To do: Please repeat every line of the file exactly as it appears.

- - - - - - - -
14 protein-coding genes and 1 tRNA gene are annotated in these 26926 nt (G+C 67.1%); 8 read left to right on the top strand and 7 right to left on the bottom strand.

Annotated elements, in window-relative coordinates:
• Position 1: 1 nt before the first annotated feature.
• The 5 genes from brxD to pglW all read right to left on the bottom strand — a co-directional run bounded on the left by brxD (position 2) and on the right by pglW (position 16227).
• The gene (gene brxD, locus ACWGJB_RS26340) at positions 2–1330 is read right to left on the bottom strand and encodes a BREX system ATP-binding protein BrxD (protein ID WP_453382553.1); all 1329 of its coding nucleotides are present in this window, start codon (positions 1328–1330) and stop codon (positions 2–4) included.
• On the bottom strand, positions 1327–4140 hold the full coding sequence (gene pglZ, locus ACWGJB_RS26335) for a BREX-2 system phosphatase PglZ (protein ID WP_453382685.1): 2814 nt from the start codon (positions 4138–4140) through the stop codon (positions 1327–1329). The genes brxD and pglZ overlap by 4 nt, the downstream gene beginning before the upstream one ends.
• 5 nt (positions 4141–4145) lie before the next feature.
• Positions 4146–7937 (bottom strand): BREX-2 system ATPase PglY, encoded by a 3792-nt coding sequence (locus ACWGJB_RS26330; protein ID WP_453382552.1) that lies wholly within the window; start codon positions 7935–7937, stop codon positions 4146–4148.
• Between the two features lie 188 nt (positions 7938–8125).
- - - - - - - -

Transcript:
14 protein-coding genes and 1 tRNA gene are annotated in these 26926 nt (G+C 67.1%); 8 read left to right on the top strand and 7 right to left on the bottom strand.

Annotated elements, in window-relative coordinates:
• Position 1: 1 nt before the first annotated feature.
• The 5 genes from brxD to pglW all read right to left on the bottom strand — a co-directional run bounded on the left by brxD (position 2) and on the right by pglW (position 16227).
• The gene (gene brxD, locus ACWGJB_RS26340) at positions 2–1330 is read right to left on the bottom strand and encodes a BREX system ATP-binding protein BrxD (protein ID WP_453382553.1); all 1329 of its coding nucleotides are present in this window, start codon (positions 1328–1330) and stop codon (positions 2–4) included.
• On the bottom strand, positions 1327–4140 hold the full coding sequence (gene pglZ, locus ACWGJB_RS26335) for a BREX-2 system phosphatase PglZ (protein ID WP_453382685.1): 2814 nt from the start codon (positions 4138–4140) through the stop codon (positions 1327–1329). The genes brxD and pglZ overlap by 4 nt, the downstream gene beginning before the upstream one ends.
• 5 nt (positions 4141–4145) lie before the next feature.
• Positions 4146–7937 (bottom strand): BREX-2 system ATPase PglY, encoded by a 3792-nt coding sequence (locus ACWGJB_RS26330; protein ID WP_453382552.1) that lies wholly within the window; start codon positions 7935–7937, stop codon positions 4146–4148.
• Between the two features lie 188 nt (positions 7938–8125).